Epidemic 7PET lineage cholera demands an aggressive public health response to prevent outbreaks. In contrast, sporadic V. cholerae O1 infections mediated by other lineages, including those carrying toxin co-regulated pilus and CTX genes, typically are not epidemic-prone; most are associated with sporadic cases that rarely lead to secondary transmission (15). Tailoring the public health response to the degree of epidemic risk would be invaluable, especially in resource-limited settings. In countries that are not cholera-endemic but are at high risk for cholera introductions, conventional laboratory determination of V. cholerae O1, even complemented by identifying ctxA or ctxB genes, might be insufficient. Typing resolution of genomics, which distinguishes between 7PET and nonepidemic lineages, can elucidate the local and global epidemiology of cholera and inform public health decisions.


The emergence and dominance of nonepidemic, non-7PET, V. cholerae ST75 L3b.1 in South Africa requires close monitoring. The spatiotemporal pattern suggests local spread, possibly indicating a geographically widespread risk for sporadic disease from this strain. South Africa should strengthen its disease and environmental surveillance systems to identify non-pandemic ST75 strains, define local epidemiology, and inform an appropriate public health response.

Dr. Smith is a principal medical scientist at the Centre for Enteric Diseases, National Institute for Communicable Diseases, Johannesburg, South Africa. He also holds an extraordinary professor appointment at the University of Pretoria, Pretoria, South Africa. His research interests include surveillance and epidemiology of enteric bacterial pathogens in South Africa.



We thank the following departments and divisions for their assistance during our study: the KwaZulu-Natal Provincial Centre for Disease Control and Prevention Directorate; health officials in King Cetshwayo, Ugu, and Umkhanyakude districts in KwaZulu-Natal Province; the Limpopo Province Department of Health; health officials in Capricorn District, Limpopo Province; National Health Laboratory Service laboratories and personnel, KwaZulu-Natal and Limpopo Provinces; Ampath Laboratories, KwaZulu-Natal Province; and Division of Public Health Surveillance and Response, National Institute for Communicable Diseases.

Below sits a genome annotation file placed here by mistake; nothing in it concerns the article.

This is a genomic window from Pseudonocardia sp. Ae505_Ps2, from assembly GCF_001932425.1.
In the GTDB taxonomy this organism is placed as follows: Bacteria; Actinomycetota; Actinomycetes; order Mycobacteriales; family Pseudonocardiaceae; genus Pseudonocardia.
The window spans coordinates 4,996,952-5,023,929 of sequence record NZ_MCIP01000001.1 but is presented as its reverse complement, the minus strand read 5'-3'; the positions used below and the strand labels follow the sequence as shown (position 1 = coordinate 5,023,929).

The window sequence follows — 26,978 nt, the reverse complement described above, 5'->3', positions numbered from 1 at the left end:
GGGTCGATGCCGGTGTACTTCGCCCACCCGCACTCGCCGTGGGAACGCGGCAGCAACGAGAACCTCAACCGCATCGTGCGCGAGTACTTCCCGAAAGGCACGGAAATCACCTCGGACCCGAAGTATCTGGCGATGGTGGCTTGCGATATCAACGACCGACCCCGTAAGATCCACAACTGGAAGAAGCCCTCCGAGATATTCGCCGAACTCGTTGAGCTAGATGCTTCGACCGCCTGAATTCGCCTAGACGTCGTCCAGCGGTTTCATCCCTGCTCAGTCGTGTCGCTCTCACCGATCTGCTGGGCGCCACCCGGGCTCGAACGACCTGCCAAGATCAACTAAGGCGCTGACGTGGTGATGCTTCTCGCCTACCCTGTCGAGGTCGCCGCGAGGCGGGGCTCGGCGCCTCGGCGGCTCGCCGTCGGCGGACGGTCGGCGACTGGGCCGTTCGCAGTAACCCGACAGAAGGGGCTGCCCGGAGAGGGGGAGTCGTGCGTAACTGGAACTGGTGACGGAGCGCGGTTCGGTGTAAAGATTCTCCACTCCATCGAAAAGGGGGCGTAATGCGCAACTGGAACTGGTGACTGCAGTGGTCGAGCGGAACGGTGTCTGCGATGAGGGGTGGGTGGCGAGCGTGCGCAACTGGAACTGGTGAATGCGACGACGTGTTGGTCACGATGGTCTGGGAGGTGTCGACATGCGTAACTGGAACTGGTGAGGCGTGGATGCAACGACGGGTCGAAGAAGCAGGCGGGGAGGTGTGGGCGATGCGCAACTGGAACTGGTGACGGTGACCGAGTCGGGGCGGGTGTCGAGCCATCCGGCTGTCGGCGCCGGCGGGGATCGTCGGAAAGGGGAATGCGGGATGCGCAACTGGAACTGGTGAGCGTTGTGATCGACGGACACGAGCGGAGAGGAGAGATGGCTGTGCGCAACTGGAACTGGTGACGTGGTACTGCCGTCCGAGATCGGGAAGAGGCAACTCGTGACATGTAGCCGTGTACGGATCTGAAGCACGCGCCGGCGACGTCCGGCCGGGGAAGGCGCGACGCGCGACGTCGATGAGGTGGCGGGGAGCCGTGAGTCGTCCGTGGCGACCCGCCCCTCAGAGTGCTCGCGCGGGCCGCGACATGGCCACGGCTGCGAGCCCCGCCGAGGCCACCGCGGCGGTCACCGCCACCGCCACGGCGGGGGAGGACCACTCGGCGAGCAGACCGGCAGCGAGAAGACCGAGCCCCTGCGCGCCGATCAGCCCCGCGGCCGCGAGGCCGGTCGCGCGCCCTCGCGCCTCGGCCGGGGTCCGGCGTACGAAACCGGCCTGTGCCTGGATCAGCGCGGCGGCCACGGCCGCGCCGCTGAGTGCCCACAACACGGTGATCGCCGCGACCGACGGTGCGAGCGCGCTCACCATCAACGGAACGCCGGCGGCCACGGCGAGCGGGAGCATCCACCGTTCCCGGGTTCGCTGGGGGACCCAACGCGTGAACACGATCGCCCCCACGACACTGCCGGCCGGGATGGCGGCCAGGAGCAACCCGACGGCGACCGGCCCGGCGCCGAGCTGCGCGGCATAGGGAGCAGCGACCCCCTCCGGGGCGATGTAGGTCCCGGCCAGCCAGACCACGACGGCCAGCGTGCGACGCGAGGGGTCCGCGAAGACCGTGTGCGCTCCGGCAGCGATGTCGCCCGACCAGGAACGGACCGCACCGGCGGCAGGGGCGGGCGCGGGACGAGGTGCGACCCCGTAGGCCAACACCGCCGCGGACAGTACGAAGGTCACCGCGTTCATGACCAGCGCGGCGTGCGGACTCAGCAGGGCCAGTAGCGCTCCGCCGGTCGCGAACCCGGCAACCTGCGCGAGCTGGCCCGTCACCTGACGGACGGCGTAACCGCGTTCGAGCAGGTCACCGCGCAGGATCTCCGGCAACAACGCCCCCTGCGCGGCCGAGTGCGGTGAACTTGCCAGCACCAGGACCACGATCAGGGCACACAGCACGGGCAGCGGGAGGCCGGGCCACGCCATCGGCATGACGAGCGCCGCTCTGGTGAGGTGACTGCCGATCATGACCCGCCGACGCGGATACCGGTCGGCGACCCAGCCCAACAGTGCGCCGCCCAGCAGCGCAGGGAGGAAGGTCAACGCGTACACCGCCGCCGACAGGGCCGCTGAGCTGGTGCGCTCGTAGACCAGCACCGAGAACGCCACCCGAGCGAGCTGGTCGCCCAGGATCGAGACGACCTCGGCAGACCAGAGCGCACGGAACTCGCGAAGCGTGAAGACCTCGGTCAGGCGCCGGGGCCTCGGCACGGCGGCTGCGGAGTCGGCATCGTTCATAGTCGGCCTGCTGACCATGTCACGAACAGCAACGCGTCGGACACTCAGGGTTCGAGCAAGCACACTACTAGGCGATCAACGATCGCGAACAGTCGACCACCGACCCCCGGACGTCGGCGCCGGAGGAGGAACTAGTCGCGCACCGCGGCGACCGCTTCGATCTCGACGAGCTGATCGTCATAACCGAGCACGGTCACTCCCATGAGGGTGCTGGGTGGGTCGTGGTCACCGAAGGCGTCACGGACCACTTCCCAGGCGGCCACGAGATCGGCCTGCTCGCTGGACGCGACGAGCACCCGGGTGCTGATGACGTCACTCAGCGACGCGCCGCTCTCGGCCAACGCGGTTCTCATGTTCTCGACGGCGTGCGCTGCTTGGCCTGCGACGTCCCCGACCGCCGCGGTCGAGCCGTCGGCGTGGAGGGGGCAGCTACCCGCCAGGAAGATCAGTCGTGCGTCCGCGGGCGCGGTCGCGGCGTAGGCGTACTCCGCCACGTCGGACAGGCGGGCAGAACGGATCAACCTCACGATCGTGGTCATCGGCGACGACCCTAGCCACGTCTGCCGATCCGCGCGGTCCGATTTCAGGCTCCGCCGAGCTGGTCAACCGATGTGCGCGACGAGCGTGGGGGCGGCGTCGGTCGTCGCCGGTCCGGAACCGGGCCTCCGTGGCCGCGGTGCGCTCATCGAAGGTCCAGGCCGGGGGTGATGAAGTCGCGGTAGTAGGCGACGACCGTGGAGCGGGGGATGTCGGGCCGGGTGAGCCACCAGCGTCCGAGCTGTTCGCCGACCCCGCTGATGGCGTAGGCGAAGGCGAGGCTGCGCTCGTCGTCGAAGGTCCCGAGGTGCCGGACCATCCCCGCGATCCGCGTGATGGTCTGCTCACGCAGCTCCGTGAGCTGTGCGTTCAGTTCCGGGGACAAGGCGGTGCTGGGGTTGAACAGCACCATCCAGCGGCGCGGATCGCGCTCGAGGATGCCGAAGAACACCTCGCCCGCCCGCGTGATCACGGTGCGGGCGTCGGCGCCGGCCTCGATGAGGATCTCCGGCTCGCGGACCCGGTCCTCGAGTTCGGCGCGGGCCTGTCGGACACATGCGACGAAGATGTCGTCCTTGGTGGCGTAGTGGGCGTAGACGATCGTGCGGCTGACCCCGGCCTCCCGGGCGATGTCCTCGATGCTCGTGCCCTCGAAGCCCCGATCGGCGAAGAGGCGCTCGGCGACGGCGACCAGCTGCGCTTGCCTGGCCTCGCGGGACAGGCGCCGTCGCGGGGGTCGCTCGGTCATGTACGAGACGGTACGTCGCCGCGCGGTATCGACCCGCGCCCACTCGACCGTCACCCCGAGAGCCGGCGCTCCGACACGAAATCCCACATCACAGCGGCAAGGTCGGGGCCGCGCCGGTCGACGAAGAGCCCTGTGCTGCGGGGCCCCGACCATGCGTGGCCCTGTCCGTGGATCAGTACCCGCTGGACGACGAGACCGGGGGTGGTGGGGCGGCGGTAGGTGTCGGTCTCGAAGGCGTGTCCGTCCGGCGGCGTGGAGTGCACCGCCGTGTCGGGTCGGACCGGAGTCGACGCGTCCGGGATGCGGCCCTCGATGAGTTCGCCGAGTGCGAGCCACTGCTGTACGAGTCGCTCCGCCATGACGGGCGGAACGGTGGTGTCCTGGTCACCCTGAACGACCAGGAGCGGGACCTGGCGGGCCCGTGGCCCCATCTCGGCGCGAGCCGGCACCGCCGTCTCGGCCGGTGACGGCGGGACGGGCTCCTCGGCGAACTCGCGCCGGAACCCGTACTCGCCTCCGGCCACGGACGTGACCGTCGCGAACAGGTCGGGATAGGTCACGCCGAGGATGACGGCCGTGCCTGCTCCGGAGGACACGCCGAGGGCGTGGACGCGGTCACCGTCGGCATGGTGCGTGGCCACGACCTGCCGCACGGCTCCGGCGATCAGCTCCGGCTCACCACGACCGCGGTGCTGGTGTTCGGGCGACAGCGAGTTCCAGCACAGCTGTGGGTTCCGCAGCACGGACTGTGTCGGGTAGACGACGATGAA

This study was funded by the United Kingdom Department of Health and Social Care, managed by the Fleming Fund, and performed under the auspices of the SEQAFRICA project. The Fleming Fund is a £265 million aid program supporting <24 low- and middle-income countries to generate, share, and use data on antimicrobial resistance. The Fleming Fund works in partnership with Mott MacDonald, the Management Agent for the Country and Regional Grants and Fellowship Programme.



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Cite This Article

DOI: 10.3201/eid2711.211144

Original Publication Date: October 07, 2021

Table of Contents – Volume 27, Number 11—November 2021

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Anthony Smith, Centre for Enteric Diseases, National Institute for Communicable Diseases, Private Bag X4, Sandringham, 2131, Johannesburg, South Africa

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Page created: September 10, 2021
Page updated: October 19, 2021
Page reviewed: October 19, 2021